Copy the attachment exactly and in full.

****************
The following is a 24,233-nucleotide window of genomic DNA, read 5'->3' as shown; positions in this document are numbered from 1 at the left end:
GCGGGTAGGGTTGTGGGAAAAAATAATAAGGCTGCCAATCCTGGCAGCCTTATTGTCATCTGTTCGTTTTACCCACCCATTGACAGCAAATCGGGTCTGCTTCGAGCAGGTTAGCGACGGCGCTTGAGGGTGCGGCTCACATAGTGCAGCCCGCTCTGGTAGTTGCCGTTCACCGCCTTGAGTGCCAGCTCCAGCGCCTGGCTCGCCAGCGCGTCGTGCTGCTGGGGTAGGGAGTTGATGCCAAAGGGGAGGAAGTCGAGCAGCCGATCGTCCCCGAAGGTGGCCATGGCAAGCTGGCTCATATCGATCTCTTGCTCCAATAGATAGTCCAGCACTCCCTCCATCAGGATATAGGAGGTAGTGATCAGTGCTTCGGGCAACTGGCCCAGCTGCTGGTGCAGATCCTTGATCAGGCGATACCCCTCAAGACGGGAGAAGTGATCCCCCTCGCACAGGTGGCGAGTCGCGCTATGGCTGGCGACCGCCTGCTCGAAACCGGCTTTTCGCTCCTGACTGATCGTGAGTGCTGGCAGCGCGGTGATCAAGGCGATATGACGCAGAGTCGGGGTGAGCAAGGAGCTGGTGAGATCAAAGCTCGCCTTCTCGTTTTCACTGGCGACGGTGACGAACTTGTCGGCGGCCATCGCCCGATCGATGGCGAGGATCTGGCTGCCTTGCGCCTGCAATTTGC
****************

The following is a 24,233-nucleotide window of genomic DNA, read 5'->3' as shown; positions in this document are numbered from 1 at the left end:
GCGGGTAGGGTTGTGGGAAAAAATAATAAGGCTGCCAATCCTGGCAGCCTTATTGTCATCTGTTCGTTTTACCCACCCATTGACAGCAAATCGGGTCTGCTTCGAGCAGGTTAGCGACGGCGCTTGAGGGTGCGGCTCACATAGTGCAGCCCGCTCTGGTAGTTGCCGTTCACCGCCTTGAGTGCCAGCTCCAGCGCCTGGCTCGCCAGCGCGTCGTGCTGCTGGGGTAGGGAGTTGATGCCAAAGGGGAGGAAGTCGAGCAGCCGATCGTCCCCGAAGGTGGCCATGGCAAGCTGGCTCATATCGATCTCTTGCTCCAATAGATAGTCCAGCACTCCCTCCATCAGGATATAGGAGGTAGTGATCAGTGCTTCGGGCAACTGGCCCAGCTGCTGGTGCAGATCCTTGATCAGGCGATACCCCTCAAGACGGGAGAAGTGATCCCCCTCGCACAGGTGGCGAGTCGCGCTATGGCTGGCGACCGCCTGCTCGAAACCGGCTTTTCGCTCCTGACTGATCGTGAGTGCTGGCAGCGCGGTGATCAAGGCGATATGACGCAGAGTCGGGGTGAGCAAGGAGCTGGTGAGATCAAAGCTCGCCTTCTCGTTTTCACTGGCGACGGTGACGAACTTGTCGGCGGCCATCGCCCGATCGATGGCGAGGATCTGGCTGCCTTGCGCCTGCAATTTGC